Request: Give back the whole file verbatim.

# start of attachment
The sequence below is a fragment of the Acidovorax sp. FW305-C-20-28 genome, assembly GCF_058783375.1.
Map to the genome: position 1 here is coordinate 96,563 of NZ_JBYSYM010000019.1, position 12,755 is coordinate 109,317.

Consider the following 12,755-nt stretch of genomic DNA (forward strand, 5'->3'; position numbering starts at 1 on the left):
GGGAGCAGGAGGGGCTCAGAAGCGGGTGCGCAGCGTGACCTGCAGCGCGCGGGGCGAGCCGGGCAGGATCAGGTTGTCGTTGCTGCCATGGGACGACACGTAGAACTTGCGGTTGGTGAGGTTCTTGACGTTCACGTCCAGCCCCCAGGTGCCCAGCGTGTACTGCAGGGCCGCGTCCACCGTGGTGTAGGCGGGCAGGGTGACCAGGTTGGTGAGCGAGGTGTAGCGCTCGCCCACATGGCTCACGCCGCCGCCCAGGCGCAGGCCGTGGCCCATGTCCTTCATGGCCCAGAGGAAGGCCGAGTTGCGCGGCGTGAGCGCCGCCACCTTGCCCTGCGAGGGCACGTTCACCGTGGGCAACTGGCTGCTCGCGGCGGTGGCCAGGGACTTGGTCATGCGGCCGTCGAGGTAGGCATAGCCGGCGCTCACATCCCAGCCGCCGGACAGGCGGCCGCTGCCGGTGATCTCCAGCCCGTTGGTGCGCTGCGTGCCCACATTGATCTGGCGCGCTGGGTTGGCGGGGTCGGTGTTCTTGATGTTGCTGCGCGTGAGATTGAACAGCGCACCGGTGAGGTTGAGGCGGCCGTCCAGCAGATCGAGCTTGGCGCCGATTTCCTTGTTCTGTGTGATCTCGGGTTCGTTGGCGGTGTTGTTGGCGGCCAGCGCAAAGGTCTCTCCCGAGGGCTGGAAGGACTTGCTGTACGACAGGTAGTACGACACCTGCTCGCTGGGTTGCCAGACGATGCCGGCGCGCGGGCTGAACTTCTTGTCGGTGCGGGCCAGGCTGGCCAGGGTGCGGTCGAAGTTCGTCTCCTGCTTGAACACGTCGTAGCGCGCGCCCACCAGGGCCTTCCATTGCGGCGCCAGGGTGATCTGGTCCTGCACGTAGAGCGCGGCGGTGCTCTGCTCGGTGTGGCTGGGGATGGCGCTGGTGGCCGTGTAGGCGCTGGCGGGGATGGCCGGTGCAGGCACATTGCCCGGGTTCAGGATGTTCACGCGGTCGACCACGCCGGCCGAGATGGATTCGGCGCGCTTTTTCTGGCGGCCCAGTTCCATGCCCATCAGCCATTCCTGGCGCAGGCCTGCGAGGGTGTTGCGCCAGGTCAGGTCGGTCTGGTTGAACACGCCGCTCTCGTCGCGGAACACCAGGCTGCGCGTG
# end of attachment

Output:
The sequence below is a fragment of the Acidovorax sp. FW305-C-20-28 genome, assembly GCF_058783375.1.
Map to the genome: position 1 here is coordinate 96,563 of NZ_JBYSYM010000019.1, position 12,755 is coordinate 109,317.

Consider the following 12,755-nt stretch of genomic DNA (forward strand, 5'->3'; position numbering starts at 1 on the left):
GGGAGCAGGAGGGGCTCAGAAGCGGGTGCGCAGCGTGACCTGCAGCGCGCGGGGCGAGCCGGGCAGGATCAGGTTGTCGTTGCTGCCATGGGACGACACGTAGAACTTGCGGTTGGTGAGGTTCTTGACGTTCACGTCCAGCCCCCAGGTGCCCAGCGTGTACTGCAGGGCCGCGTCCACCGTGGTGTAGGCGGGCAGGGTGACCAGGTTGGTGAGCGAGGTGTAGCGCTCGCCCACATGGCTCACGCCGCCGCCCAGGCGCAGGCCGTGGCCCATGTCCTTCATGGCCCAGAGGAAGGCCGAGTTGCGCGGCGTGAGCGCCGCCACCTTGCCCTGCGAGGGCACGTTCACCGTGGGCAACTGGCTGCTCGCGGCGGTGGCCAGGGACTTGGTCATGCGGCCGTCGAGGTAGGCATAGCCGGCGCTCACATCCCAGCCGCCGGACAGGCGGCCGCTGCCGGTGATCTCCAGCCCGTTGGTGCGCTGCGTGCCCACATTGATCTGGCGCGCTGGGTTGGCGGGGTCGGTGTTCTTGATGTTGCTGCGCGTGAGATTGAACAGCGCACCGGTGAGGTTGAGGCGGCCGTCCAGCAGATCGAGCTTGGCGCCGATTTCCTTGTTCTGTGTGATCTCGGGTTCGTTGGCGGTGTTGTTGGCGGCCAGCGCAAAGGTCTCTCCCGAGGGCTGGAAGGACTTGCTGTACGACAGGTAGTACGACACCTGCTCGCTGGGTTGCCAGACGATGCCGGCGCGCGGGCTGAACTTCTTGTCGGTGCGGGCCAGGCTGGCCAGGGTGCGGTCGAAGTTCGTCTCCTGCTTGAACACGTCGTAGCGCGCGCCCACCAGGGCCTTCCATTGCGGCGCCAGGGTGATCTGGTCCTGCACGTAGAGCGCGGCGGTGCTCTGCTCGGTGTGGCTGGGGATGGCGCTGGTGGCCGTGTAGGCGCTGGCGGGGATGGCCGGTGCAGGCACATTGCCCGGGTTCAGGATGTTCACGCGGTCGACCACGCCGGCCGAGATGGATTCGGCGCGCTTTTTCTGGCGGCCCAGTTCCATGCCCATCAGCCATTCCTGGCGCAGGCCTGCGAGGGTGTTGCGCCAGGTCAGGTCGGTCTGGTTGAACACGCCGCTCTCGTCGCGGAACACCAGGCTGCGCGTG